Board of Supervisors President Aaron Peskin, for his part, doesn’t seem daunted and thinks that having more creative and cultural programming Downtown is a no-brainer. The SF politician, whose district encompasses the Financial District and Union Square, said that the nexus of transit, open-air plazas and museums in the city’s urban core make it perfectly positioned for a cultural renaissance—and even tossed off the idea that Union Square or Embarcadero Plaza could host an inner-city spinoff of Golden Gate Park’s popular Outside Lands Festival.
“This place is off-the-hook well-situated for bringing concerts [in] like Outside Lands," Peskin said. "Let's not have them in the outerlands. Let's have them in the interlands.”
The San Francisco Bay Area Planning and Urban Research Association, aka SPUR, is also bullish on the arts for Downtown San Francisco.
"Investing in long-term and sustainable artistic initiatives not only attracts visitors but also promotes innovation and creativity, making San Francisco a more competitive and dynamic city,” Sujata Srivastava, the SF director of SPUR, wrote in an email to The Standard. “Beyond economic benefits, the arts foster community engagement, social cohesion, and a sense of belonging in our city. By providing affordable spaces for artists in downtown areas, we tap into their creative energy and contribute to the vibrancy of our neighborhoods.”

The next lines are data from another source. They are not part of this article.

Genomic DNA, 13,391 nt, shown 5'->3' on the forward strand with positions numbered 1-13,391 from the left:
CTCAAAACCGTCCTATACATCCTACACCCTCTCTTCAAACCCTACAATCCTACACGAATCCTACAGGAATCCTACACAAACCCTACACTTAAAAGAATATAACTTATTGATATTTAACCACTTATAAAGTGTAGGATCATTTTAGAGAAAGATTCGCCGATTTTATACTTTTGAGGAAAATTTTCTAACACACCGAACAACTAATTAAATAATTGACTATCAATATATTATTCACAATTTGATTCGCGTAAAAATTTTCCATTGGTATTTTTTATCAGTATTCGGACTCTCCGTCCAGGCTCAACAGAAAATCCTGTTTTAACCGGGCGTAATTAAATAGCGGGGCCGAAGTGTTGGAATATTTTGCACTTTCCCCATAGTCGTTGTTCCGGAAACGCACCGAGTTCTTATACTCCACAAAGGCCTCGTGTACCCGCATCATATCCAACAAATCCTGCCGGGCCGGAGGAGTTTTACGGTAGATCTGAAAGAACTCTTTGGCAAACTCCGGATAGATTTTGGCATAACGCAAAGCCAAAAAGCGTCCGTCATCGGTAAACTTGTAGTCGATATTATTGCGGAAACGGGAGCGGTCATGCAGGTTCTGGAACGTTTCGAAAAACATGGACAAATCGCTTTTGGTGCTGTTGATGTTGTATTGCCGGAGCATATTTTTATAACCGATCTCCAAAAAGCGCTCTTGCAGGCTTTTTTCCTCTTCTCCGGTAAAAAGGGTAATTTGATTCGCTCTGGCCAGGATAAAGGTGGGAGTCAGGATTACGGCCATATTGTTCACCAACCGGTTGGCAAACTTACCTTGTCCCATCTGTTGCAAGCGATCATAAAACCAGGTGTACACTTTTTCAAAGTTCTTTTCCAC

But history, Douglas said, may be the ultimate proof of concept for whether the artists’ ways could work. He cited the transformation of SoMa into a hot live-work scene after artists moved into the neighborhood as a tried-and-true example of creatives making a part of the city attractive and cool.
“It's not exactly a novel idea for how to revitalize an area,” Douglas said. “It's been the story of urban areas becoming trendy again for a long time.”
Christina Campodonico can be reached at firstname.lastname@example.org